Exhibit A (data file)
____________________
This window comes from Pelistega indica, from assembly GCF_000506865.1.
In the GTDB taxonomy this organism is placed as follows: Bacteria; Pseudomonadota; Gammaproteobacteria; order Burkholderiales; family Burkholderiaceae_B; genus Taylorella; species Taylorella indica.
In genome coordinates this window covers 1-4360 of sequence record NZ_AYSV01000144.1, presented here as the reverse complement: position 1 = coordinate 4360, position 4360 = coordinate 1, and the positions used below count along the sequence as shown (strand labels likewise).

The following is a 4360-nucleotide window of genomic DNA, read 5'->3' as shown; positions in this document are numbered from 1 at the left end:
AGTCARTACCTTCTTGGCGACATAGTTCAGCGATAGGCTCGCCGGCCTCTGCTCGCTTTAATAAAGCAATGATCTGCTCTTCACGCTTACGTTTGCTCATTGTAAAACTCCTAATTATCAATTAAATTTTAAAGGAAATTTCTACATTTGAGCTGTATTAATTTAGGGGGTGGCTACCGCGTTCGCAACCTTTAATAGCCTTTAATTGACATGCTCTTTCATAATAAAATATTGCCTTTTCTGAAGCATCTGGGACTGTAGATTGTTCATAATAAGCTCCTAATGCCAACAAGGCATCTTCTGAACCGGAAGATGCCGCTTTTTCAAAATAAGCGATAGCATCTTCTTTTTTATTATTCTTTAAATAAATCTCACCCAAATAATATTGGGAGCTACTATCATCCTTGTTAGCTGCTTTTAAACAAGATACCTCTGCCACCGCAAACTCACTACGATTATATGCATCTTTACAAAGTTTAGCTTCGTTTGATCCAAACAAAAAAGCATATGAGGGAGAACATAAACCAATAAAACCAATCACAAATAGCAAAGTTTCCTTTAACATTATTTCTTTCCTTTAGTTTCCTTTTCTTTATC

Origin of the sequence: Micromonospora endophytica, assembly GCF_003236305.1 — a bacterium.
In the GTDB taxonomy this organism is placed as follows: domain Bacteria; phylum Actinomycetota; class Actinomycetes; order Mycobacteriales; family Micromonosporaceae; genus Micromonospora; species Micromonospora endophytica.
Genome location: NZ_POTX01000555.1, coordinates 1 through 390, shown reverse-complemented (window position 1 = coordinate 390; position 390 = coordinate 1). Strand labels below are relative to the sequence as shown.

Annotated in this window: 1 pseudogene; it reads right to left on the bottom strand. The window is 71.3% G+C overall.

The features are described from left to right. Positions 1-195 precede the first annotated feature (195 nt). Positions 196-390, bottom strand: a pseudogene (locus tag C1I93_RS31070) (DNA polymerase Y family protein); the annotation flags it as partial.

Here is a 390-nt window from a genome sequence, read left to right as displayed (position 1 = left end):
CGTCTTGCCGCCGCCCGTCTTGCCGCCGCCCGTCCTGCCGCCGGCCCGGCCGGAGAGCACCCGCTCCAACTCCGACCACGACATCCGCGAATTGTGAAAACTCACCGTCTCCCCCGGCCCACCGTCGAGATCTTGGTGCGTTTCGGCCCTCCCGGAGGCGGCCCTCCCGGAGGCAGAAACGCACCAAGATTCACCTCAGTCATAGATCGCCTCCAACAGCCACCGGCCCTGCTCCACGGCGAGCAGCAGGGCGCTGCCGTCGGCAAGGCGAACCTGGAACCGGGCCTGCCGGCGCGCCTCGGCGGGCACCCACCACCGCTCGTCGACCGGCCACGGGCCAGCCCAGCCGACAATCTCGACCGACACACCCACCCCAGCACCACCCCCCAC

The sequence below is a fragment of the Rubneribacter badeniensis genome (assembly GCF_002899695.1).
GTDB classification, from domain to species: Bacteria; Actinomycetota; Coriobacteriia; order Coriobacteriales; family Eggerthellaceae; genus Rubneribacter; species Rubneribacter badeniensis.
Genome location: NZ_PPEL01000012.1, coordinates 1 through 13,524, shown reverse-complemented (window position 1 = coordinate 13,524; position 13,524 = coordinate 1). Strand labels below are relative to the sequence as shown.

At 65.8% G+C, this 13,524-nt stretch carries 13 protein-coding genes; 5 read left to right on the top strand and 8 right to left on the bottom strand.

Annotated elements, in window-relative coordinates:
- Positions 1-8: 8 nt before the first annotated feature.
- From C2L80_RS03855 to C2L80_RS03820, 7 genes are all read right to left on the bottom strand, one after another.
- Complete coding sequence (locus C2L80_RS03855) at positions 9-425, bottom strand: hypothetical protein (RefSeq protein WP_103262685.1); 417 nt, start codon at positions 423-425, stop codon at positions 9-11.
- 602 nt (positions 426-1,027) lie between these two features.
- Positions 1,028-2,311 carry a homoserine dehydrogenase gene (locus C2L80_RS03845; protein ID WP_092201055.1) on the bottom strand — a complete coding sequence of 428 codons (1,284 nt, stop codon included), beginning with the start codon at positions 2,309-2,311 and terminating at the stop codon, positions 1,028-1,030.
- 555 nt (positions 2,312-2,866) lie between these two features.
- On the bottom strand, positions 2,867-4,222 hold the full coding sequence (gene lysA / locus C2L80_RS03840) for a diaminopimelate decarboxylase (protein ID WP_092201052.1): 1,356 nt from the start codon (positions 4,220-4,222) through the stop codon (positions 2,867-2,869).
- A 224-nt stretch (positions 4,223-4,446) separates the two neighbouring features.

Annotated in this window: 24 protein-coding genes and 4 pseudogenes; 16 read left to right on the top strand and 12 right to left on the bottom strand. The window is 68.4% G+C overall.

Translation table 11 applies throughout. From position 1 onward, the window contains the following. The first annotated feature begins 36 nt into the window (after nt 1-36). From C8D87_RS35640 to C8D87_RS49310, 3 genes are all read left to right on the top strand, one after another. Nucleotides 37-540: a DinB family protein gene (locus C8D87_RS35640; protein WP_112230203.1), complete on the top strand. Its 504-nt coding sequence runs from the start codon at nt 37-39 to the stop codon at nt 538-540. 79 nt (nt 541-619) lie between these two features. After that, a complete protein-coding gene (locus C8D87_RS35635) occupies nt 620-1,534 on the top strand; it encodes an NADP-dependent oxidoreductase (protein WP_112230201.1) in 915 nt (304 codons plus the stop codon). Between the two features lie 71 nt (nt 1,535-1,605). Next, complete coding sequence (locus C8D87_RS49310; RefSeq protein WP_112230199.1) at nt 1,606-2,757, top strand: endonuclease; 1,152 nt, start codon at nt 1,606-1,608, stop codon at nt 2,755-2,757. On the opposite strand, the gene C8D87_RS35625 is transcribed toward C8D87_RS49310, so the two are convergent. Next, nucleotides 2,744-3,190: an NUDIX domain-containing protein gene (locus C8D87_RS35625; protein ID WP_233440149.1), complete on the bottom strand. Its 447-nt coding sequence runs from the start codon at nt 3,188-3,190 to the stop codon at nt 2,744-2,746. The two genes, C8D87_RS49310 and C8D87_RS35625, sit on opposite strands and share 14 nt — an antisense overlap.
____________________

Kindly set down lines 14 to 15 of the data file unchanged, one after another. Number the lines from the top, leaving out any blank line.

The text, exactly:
GTDB classification, from domain to species: Bacteria; Actinomycetota; Coriobacteriia; order Coriobacteriales; family Eggerthellaceae; genus Rubneribacter; species Rubneribacter badeniensis.
Genome location: NZ_PPEL01000012.1, coordinates 1 through 13,524, shown reverse-complemented (window position 1 = coordinate 13,524; position 13,524 = coordinate 1). Strand labels below are relative to the sequence as shown.